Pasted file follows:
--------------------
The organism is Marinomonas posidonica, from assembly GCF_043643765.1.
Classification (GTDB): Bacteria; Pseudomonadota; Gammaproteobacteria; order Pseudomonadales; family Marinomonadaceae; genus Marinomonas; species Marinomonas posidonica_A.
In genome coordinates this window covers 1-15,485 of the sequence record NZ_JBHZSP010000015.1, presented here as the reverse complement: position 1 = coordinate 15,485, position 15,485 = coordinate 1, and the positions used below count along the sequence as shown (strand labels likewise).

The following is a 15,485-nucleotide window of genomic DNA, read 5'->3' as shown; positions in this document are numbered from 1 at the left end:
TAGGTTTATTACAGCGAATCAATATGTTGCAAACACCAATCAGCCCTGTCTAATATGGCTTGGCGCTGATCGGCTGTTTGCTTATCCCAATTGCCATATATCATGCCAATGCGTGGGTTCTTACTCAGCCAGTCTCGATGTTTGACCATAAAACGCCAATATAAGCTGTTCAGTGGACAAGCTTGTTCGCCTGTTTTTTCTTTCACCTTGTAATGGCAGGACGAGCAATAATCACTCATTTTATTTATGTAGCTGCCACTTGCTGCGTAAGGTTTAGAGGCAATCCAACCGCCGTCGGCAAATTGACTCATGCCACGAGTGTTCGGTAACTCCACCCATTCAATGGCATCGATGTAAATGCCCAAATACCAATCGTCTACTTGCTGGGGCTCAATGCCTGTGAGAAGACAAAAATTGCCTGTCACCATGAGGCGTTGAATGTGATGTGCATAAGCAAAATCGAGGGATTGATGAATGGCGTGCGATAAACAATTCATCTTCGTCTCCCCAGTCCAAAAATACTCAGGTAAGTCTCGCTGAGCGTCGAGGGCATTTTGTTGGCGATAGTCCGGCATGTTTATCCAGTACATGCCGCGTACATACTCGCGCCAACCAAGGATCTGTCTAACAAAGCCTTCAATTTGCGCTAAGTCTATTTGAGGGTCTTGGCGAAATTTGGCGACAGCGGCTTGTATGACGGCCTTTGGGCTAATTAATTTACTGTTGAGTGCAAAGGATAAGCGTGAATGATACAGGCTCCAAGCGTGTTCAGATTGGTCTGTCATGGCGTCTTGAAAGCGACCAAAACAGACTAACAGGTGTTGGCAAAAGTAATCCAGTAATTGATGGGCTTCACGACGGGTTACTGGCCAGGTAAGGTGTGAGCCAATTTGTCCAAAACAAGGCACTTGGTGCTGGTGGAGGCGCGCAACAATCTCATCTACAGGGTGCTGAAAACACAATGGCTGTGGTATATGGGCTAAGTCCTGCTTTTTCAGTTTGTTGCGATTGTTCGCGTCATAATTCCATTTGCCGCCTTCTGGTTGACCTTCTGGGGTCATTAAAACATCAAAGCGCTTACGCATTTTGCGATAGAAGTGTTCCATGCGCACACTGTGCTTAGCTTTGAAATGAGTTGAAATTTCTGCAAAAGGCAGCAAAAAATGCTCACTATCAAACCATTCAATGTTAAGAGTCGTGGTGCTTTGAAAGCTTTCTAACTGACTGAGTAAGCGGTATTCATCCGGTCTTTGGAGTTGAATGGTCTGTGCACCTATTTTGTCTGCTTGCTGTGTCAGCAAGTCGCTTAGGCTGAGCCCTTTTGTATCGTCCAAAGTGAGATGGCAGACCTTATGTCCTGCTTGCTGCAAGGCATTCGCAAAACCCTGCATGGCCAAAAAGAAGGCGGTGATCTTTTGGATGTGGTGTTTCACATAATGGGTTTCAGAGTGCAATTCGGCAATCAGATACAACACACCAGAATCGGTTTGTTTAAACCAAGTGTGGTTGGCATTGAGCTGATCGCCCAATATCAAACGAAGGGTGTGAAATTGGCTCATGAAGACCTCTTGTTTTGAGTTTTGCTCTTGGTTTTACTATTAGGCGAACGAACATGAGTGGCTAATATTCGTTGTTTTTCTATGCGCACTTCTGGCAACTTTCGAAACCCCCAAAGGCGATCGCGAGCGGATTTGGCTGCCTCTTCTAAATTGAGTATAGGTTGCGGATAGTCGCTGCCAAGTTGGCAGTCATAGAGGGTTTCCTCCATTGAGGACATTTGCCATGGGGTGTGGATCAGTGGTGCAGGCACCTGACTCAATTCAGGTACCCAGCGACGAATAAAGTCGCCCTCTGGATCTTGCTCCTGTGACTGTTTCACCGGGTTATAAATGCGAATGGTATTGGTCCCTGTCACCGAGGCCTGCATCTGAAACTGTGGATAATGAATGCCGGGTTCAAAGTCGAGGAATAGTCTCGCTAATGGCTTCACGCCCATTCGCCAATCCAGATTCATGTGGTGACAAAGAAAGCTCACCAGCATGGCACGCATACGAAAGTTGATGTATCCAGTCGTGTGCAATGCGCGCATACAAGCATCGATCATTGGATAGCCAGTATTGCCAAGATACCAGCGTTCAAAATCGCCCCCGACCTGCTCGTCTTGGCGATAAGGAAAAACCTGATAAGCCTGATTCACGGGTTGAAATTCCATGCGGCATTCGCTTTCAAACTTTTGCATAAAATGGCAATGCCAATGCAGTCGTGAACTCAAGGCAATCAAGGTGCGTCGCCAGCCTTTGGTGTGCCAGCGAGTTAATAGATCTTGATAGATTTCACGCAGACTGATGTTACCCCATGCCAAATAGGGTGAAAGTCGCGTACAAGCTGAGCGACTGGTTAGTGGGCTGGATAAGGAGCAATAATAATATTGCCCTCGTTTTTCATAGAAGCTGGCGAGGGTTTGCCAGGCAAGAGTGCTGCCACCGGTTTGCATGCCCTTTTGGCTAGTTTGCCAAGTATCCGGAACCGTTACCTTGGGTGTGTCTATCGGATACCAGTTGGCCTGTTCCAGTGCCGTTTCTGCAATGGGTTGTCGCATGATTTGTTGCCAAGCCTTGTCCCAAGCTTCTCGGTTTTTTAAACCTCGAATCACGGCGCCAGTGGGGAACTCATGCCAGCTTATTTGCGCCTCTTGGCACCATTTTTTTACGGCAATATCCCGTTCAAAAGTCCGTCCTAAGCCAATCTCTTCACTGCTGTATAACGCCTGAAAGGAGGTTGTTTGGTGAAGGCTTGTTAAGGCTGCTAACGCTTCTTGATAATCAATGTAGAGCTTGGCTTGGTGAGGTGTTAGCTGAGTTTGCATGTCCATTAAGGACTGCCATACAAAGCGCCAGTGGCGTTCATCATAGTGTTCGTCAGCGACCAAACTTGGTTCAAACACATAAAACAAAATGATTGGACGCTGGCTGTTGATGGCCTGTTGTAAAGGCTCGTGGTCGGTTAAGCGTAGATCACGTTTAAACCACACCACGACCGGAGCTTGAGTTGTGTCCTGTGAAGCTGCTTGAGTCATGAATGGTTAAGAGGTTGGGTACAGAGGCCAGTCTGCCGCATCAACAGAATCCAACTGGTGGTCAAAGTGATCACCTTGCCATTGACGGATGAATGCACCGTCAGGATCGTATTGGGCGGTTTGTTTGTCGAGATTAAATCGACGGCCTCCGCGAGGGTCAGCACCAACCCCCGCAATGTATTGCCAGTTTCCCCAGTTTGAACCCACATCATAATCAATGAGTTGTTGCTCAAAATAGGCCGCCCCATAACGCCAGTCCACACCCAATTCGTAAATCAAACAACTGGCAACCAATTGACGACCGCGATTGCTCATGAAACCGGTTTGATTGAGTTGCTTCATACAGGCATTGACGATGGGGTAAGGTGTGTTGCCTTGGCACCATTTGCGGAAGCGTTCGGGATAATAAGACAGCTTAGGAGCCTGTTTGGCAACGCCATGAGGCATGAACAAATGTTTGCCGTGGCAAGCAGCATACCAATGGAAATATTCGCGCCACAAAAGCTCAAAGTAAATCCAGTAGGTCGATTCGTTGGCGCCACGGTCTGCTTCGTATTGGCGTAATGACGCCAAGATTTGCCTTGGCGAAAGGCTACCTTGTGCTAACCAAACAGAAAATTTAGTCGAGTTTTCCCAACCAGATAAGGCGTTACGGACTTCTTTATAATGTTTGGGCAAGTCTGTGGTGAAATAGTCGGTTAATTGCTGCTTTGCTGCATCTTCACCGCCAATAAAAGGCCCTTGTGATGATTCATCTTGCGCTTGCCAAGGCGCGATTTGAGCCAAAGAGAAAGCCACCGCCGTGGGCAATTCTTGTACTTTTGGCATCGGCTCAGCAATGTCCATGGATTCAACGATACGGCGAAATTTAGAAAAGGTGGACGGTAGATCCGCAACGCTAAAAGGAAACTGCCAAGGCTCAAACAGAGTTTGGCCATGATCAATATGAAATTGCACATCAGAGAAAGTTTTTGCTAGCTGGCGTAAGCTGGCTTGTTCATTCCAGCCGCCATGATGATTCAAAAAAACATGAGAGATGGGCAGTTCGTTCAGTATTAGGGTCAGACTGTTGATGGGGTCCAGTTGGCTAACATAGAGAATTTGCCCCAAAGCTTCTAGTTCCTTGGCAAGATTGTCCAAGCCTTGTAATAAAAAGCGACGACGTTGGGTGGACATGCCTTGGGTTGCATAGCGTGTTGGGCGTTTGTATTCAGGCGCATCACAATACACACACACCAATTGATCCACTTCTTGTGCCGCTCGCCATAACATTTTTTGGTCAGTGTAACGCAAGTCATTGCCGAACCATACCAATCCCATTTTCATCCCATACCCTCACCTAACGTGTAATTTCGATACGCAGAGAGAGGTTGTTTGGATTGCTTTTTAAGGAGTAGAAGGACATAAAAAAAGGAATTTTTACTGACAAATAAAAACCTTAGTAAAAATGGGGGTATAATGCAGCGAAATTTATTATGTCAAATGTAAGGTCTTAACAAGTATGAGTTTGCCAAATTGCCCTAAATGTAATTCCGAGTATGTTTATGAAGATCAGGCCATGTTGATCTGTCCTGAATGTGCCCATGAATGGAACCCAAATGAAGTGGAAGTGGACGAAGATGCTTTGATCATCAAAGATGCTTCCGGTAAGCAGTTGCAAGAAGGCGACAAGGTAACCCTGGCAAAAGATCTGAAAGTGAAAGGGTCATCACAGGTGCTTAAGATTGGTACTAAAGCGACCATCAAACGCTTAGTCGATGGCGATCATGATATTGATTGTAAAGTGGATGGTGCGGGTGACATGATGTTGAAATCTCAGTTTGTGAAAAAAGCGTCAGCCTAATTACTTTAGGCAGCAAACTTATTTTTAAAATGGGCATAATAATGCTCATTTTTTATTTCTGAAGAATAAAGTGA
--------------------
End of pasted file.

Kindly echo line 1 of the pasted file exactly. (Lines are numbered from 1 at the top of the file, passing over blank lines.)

The organism is Marinomonas posidonica, from assembly GCF_043643765.1.